Earlier this year I won the chance to introduce a Bill into Parliament on any subject of my choice. It marked the start of my campaign to strengthen the National Minimum Wage and make work pay. You can read my Bill in full here.
On Friday 28 November my Bill was scheduled for discussion in the House of Commons. The debate never took place however because two Tory MPs - who have both previously campaigned to undermine the Minimum Wage - spoke for over two hours to sabotage a seperate debate on a bill to tackle revenge evictions. This sadly meant there was no time for my Bill to be considered.
My Bill will be scheduled for debate in Parliament again in the New Year. With the Tories having blocked its progress today though, the Bill now has virtually no chance of becoming law.
Had I had the opportunity to make my case, this is the speech I would have made:
Thank you Madame Deputy Speaker.
I beg to move that the Bill now be read a second time.
It is a privilege to present my Private Members’ Bill.
A Bill to make work pay, to strengthen the national minimum wage, to give greater powers to the Low Pay Commission, and to tackle the scourge of low wages, that blights the lives of too many people across Britain today.
I move this Bill mindful that many honourable and right honourable members have been in this place a great deal longer than me, but never had the good fortune of being drawn in the ballot.
So although I fear time may be against me, I’m very pleased to have this opportunity to raise an issue that means so much to so many across my constituency, my community and our country.
Mr Deputy Speaker, choosing the subject of my Bill was a difficult decision. And I had no shortage of helpful suggestions….
Ultimately, it was the story of one woman that made up my mind.
I wanted my Bill to make a difference to people like Catherine.
Catherine is a cleaner and housekeeper in my constituency.
She juggles six different jobs working in six different locations across Barnsley, working more than 50 hours a week on the minimum wage.
Like many people, Catherine struggles to make ends meet.
Her pay packet doesn’t stretch as far as it used to – especially as the real terms value of the minimum wage has declined since 2010.
When I asked her how this affected her life, she said she’d had to cut down on what she described as “luxuries.”
Soon I realised she meant she couldn’t afford essentials like new clothes.
“I just work to exist,” she said.
“I can’t afford nice stuff. I just work to keep my head above water.”
Madame Deputy Speaker - Catherine doesn’t have time to take notice of polls or political pundits.
But what happens in our politics, what goes on in this place, and the governments we choose to serve us here – will shape her life more than most.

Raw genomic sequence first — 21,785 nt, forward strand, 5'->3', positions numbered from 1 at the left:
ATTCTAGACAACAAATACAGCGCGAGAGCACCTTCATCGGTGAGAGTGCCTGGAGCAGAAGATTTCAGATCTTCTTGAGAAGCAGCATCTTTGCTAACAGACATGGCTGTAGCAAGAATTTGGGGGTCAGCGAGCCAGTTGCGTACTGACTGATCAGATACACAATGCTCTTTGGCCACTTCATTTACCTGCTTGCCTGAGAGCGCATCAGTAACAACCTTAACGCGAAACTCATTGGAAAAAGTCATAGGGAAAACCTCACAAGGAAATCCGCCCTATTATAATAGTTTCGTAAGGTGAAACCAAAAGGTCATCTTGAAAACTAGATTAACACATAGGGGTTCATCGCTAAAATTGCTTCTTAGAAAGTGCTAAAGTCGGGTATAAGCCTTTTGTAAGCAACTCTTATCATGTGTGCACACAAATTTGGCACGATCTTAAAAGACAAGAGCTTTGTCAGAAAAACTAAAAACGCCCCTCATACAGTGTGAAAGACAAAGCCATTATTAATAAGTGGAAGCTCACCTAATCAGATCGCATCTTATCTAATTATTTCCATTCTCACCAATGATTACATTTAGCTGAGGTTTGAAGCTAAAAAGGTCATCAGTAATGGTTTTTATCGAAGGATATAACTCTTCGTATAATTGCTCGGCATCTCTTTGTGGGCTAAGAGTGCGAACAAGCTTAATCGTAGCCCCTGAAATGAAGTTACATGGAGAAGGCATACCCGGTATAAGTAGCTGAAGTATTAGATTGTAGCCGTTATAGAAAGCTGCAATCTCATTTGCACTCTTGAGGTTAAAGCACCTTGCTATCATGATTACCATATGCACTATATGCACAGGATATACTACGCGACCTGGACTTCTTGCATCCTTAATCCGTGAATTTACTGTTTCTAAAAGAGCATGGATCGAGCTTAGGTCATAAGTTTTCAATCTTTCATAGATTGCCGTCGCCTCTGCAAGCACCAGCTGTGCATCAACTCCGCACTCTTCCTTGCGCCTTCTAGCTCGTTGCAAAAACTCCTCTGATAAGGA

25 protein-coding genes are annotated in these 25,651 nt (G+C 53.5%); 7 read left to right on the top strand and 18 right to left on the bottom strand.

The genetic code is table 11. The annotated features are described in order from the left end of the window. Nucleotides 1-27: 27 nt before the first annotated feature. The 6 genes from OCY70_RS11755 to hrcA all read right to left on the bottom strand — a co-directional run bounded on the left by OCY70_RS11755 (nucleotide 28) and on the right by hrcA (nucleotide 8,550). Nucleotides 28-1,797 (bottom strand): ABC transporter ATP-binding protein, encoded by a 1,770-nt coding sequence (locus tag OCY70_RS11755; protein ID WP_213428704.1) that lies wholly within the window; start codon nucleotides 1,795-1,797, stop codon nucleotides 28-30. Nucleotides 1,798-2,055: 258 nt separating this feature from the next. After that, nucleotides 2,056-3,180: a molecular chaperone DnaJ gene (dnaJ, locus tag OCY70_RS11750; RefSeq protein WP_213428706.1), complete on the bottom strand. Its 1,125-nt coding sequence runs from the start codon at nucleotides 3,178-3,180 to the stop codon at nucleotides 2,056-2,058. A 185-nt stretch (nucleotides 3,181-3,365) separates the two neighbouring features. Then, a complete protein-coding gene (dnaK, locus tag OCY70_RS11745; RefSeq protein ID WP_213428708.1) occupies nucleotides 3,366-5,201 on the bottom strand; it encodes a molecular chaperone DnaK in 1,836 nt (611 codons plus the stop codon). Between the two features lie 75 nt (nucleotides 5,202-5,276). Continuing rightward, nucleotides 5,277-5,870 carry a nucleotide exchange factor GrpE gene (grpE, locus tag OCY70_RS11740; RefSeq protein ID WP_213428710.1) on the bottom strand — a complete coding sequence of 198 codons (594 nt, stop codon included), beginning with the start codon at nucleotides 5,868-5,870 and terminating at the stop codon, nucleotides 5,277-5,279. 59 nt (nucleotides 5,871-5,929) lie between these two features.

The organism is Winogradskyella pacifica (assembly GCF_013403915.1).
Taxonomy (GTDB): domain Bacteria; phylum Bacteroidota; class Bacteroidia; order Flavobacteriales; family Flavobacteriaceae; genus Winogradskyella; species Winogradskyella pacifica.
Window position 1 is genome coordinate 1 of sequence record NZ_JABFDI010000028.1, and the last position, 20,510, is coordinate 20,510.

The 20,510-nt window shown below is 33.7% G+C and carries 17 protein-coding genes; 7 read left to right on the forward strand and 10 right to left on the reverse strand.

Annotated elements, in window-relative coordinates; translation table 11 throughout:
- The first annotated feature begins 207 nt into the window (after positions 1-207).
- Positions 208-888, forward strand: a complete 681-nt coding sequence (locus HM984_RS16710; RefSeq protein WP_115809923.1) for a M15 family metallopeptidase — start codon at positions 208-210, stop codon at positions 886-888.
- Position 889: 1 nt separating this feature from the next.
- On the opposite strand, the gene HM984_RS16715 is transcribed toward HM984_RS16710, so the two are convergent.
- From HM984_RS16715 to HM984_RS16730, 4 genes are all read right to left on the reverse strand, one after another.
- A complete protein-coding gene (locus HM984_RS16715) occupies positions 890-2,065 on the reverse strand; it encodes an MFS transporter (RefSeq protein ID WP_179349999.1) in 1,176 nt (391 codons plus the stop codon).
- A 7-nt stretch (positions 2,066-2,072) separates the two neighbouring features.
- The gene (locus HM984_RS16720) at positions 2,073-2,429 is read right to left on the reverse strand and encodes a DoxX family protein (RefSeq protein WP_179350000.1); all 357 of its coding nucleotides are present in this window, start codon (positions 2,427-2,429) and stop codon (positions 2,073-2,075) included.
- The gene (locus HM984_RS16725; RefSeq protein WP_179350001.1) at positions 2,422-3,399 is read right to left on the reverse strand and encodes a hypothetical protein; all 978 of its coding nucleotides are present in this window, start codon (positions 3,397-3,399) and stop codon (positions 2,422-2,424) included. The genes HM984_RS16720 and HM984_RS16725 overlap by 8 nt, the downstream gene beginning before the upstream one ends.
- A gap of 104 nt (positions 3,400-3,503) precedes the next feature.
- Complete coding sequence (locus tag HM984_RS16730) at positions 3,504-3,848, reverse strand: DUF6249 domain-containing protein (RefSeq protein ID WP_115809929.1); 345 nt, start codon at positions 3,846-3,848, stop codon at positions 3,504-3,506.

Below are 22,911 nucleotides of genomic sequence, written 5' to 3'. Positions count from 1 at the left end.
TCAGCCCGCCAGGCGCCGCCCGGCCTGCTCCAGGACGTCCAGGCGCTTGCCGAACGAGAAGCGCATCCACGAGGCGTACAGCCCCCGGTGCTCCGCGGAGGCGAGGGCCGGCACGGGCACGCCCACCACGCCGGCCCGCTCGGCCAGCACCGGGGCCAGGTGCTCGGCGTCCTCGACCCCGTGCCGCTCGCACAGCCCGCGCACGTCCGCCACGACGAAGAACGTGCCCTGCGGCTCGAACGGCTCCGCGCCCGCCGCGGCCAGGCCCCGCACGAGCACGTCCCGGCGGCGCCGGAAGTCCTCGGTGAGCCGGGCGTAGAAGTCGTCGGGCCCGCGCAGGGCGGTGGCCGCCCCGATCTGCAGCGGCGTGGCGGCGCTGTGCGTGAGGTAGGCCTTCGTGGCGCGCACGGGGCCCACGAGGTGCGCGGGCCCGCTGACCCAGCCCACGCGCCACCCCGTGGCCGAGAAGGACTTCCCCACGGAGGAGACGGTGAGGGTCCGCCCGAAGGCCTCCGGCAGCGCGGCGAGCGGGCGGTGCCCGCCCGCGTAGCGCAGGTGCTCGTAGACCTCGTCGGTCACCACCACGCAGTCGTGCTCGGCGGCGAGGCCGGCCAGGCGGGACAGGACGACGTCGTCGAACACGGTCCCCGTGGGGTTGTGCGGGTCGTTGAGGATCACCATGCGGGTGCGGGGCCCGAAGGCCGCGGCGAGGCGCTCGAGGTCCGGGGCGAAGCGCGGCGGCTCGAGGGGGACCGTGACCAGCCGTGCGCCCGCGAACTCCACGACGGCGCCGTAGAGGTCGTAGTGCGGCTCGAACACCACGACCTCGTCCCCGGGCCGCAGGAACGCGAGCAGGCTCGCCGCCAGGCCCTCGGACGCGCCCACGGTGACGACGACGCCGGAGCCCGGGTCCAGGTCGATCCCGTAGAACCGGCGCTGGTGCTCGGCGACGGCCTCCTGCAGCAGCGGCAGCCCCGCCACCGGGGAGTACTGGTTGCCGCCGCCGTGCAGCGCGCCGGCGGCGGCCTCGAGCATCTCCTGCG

It’s easy to take for granted now that Catherine earns a National Minimum Wage at all.
Before 1997, many workers like her were expected to work for as little as £1 or £2 an hour.
In its first months of its existence, The Low Pay Commission found appalling cases of factory employees earning only £1.22 an hour, care home workers taking home just £1.66 an hour, and even a chip shop worker from Birmingham forced to make do with 80p an hour.
It took a Labour Government to end this scandal – led by Sir Ian McCartney, the former Minister at the Department of Trade and Industry, who piloted the National Minimum Wage Act through this House, and the right honourable member for Derby South, who led the effort as Secretary of State. And it is a source of great pride that she is one of the sponsors of my Bill today.
Madame Deputy Speaker, the National Minimum Wage was one of Labour’s greatest achievements.
And it is worth remembering today that it came about in the face of the fiercest opposition from the Conservative Party.
It’s path to law included a record sitting in this House of 26 and a half hours, as members from the party opposite sat through the night, opposing the bill line by line,
to stand in the way of working people getting a decent wage for a hard day’s work.
Today, their fears have failed to materialize, several of those critics are sitting in the Cabinet.
They were on the wrong side of history then Mr Deputy Speaker, and if members opposite do have concerns about my Bill today, I hope they will bear that in mind.
Madame Deputy Speaker, I am bringing this Bill today because a generation on since the National Minimum Wage became law, the low pay challenge for our country has changed.
The National Minimum Wage did help root out exploitation and extreme examples of poverty pay.
Today however, we have huge numbers of people across Britain that do a hard day’s work but are still living on the breadline.
Catherine, whose story I shared earlier, is just one of more than 5 million people across Britain stuck on low pay – up from 3.4 million in 2009 and an all-time record.
Women and young people are hit hardest.
A third of all working women and nearly two fifths of 16 to 30 year old employees do not earn a decent wage.
And if we look at the proportion of our workforce that is low paid, Britain is towards the bottom of the pile – coming 25th out of 30 OECD countries.
Moreover, the real terms value of the Minimum Wage is losing ground.
The Low Commission has acknowledged that is now less than it was in 2004.
This partly explains why the Government now spends more now on tax credits and social security for families in work than it does unemployed.
And why for the first time ever, there are more people in poverty who are in work than in retirement or looking for work.